Arthur H. Lewis was born in Mahanoy City, Pennsylvania, on 27 September 1906, and died in Philadelphia, Pennsylvania, 25 January 1995.
He spent about five weeks in Mexico, in Ajijic on Lake Chapala, in the spring of 1964, working on his book Lament for the Molly Maguires, published later that year. His wife Juliet Blum accompanied him. On that occasion he stated that he wished to return to Mexico to work on a novel, but it is unclear if he ever actually did so.
Lament for the Molly Maguires tells the true story of the violence wrought by a secret society of Pennsylvania Irish coal miners and how they were eventually brought to justice by an undercover detective of the Pinkerton Detective Agency. The book was nominated in 1965 for an “Edgar” award by the Mystery Writers of America, and was made into a 1970 movie starring Sean Connery and Richard Harris.
Fellow journalist Andy Wallace described him as, “tall and slender, with close-cropped white hair, a shaggy mustache and bushy white eyebrows. Deep furrows crossed his forehead, slid down between his eyes, and dropped from beside his ample nose to the ends of his mouth. He wore glasses. His fingers were long and graceful and carefully manicured.”
Lewis, who disliked being called an author and preferred to be known as a journalist, attended Franklin and Marshall College, and Columbia University, from 1924-26, but never completed a degree. He left university to work as a reporter with The Philadelphia Inquirer, a position he held, with gaps, until 1938.
From 1939 to 1952 he was the press representative for four Pennsylvania governors: Arthur James, James Duff, Edward Martin and John S. Fine.
He also taught journalism at the University of Pittsburgh in 1950, and at Harcum Junior College, in Bryn Mawr, and had a weekly radio show in Pittsburgh.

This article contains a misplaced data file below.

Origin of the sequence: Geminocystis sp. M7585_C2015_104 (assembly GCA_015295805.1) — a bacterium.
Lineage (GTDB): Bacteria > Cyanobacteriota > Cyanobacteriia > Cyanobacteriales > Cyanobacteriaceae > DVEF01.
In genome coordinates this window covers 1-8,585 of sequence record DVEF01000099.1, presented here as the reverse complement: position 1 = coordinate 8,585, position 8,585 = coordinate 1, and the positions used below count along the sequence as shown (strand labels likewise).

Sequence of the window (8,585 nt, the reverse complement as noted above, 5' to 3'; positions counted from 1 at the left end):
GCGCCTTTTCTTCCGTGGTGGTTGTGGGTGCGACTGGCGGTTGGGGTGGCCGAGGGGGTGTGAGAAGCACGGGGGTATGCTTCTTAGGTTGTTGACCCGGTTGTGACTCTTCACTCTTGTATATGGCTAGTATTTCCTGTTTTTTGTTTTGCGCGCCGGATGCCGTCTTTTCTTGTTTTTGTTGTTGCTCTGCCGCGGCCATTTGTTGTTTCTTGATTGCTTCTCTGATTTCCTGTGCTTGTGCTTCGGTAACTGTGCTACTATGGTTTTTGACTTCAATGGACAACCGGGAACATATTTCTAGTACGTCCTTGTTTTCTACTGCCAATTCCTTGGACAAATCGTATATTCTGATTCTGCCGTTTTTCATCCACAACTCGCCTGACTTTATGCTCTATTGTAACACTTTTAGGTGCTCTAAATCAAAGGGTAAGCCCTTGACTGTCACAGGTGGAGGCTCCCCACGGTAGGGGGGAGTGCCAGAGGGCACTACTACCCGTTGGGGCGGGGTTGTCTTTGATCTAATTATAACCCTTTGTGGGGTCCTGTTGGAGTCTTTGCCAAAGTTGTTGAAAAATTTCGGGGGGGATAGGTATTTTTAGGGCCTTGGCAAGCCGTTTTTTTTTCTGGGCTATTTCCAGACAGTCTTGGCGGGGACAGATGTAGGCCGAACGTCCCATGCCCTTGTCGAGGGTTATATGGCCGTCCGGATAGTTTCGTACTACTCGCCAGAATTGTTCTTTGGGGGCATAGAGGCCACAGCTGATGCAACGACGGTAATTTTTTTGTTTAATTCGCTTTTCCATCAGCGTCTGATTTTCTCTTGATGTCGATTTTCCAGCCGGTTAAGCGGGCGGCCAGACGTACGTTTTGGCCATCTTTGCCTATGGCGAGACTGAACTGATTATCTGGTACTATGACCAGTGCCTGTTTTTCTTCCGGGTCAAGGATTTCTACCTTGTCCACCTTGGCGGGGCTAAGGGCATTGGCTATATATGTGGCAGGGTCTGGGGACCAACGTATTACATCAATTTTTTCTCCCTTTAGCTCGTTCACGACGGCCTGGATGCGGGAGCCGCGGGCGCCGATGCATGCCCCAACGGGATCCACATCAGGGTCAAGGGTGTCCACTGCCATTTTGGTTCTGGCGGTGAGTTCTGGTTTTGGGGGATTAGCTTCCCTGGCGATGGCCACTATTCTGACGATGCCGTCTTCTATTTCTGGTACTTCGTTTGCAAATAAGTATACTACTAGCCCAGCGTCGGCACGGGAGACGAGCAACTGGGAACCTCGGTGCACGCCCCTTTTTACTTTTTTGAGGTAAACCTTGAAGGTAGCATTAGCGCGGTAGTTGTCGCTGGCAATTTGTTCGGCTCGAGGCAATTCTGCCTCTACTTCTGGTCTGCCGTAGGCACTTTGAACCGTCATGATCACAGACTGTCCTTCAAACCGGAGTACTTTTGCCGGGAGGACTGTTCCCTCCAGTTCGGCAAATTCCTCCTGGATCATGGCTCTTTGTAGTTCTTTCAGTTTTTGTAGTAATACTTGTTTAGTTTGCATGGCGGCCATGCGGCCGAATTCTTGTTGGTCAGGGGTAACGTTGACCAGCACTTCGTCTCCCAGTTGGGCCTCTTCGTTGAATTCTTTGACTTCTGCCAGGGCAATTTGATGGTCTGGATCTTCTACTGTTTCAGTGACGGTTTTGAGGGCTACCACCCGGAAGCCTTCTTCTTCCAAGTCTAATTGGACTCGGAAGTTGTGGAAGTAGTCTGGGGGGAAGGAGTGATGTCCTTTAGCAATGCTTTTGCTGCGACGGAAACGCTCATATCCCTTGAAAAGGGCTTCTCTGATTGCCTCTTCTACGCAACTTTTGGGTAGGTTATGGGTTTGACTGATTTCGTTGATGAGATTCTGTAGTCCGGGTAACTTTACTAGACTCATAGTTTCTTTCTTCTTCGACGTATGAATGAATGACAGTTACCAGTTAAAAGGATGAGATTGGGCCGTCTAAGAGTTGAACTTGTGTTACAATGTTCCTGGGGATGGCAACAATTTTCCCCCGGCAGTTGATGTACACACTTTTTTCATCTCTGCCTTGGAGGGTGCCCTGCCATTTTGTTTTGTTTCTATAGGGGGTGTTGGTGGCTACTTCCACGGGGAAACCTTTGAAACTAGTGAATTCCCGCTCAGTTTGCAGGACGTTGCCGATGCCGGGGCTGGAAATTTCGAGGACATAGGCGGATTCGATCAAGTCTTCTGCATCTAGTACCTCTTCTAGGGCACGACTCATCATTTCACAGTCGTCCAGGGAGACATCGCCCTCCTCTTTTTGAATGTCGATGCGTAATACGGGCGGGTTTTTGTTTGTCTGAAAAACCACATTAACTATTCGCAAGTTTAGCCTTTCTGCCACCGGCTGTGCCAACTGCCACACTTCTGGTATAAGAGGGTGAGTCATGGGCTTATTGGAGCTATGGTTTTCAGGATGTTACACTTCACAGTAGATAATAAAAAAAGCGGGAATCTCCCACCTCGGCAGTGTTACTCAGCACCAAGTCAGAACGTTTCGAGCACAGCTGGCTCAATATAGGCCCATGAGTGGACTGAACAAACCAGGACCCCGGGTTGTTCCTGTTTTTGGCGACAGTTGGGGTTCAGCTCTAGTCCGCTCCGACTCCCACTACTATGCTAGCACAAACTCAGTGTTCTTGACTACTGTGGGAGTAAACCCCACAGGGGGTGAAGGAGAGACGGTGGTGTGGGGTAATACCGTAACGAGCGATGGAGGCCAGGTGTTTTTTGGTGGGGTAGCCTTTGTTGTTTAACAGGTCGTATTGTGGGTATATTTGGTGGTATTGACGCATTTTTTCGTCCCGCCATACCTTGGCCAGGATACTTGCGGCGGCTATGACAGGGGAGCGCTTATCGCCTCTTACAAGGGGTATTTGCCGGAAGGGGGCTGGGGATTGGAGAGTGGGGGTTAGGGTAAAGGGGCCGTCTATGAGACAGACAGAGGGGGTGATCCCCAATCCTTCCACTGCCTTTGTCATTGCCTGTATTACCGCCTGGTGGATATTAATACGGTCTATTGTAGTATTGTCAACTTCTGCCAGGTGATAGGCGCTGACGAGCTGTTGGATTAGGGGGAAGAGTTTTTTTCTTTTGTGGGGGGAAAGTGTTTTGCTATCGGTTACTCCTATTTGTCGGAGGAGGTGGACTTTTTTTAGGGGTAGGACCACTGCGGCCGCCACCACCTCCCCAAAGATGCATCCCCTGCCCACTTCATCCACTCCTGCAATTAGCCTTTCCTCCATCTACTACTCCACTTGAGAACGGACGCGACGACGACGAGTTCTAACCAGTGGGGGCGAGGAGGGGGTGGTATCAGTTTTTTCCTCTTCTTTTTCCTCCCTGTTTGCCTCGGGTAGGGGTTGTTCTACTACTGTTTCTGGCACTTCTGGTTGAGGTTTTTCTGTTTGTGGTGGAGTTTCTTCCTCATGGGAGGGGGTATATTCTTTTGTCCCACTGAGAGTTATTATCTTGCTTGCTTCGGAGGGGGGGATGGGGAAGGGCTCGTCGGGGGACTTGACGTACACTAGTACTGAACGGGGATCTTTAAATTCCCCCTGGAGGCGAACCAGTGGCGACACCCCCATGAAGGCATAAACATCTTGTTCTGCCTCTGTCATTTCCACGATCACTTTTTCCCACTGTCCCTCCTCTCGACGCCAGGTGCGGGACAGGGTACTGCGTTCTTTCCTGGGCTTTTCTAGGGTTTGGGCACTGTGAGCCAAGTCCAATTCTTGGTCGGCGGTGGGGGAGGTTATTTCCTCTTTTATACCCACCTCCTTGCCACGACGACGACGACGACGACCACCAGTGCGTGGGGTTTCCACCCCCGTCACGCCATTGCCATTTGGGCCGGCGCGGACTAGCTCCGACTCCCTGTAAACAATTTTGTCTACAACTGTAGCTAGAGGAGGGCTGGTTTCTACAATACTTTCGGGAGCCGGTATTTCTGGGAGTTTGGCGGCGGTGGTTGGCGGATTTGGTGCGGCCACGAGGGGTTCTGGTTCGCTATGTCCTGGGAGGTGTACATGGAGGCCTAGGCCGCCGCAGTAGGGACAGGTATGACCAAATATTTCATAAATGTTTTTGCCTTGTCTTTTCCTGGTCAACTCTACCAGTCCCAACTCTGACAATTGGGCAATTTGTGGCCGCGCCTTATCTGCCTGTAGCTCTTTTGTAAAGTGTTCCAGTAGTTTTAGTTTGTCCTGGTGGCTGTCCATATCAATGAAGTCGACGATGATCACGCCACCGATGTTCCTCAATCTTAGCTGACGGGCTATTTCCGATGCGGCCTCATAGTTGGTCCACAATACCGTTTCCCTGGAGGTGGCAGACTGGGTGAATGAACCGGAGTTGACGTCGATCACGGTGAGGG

In the early 1950s, he became a free-lance writer. He was a highly self-disciplined writer, beginning work every day at 5:30 am. He specialized in researching and writing non-fiction books based on people and events in Pennsylvania. Lewis, himself, in a 1980 interview admitted that, “Most of my people are eccentrics. Why? I think eccentrics are the only people who accomplish anything…. They’re the most fascinating.”
His first book, The Aaronsburg Story (1956) told the history of an inter-faith, inter-race program in a small Pennsylvania town. The Worlds of Chippy Patterson (1960) was the biography of a Philadelphia socialite and recovering alcoholic who was one of the city’s best-known criminal lawyers.
He also wrote Bill Scranton of Scranton, Pennsylvania (1962); The Day They Shook the Plum Tree (1963), about Hetty Green, reputed to be the richest and one of the most detested women in America; La Belle Otero (1967), the biography of a courtesan whose clients included the world’s wealthiest men; Hex (1969), a tale of witchcraft; Carnival (1970) which described life on the carnival circuit; Copper Beeches (1971), a mystery story involving The Philadelphia Sherlock Holmes Society; Childrens Party (1972), a suspense mystery; It Was Fun While It Lasted: A Lament for the Hollywood that Was (1973); Murder by contract: the people v. “Tough Tony” Boyle (1975); and Those Philadelphia Kellys: With a Touch of Grace (1977), the biography of the family of Princess Grace.
Lewis’ research materials, newspaper and magazine clippings, correspondence, photographs, notes and cassette recordings of interviews, are now held in a special collection at Temple University in Philadelphia.
- “Arthur H. Lewis, 89, Author Of Philadelphia Stories” By Andy Wallace, The Philadelphia Inquirer, 27 January 1995
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Tony Burton’s books include “Lake Chapala: A Postcard History” (2022), “Foreign Footprints in Ajijic” (2022), “If Walls Could Talk: Chapala’s historic buildings and their former occupants” (2020), (available in translation as “Si Las Paredes Hablaran”), “Mexican Kaleidoscope” (2016), and “Lake Chapala Through the Ages” (2008).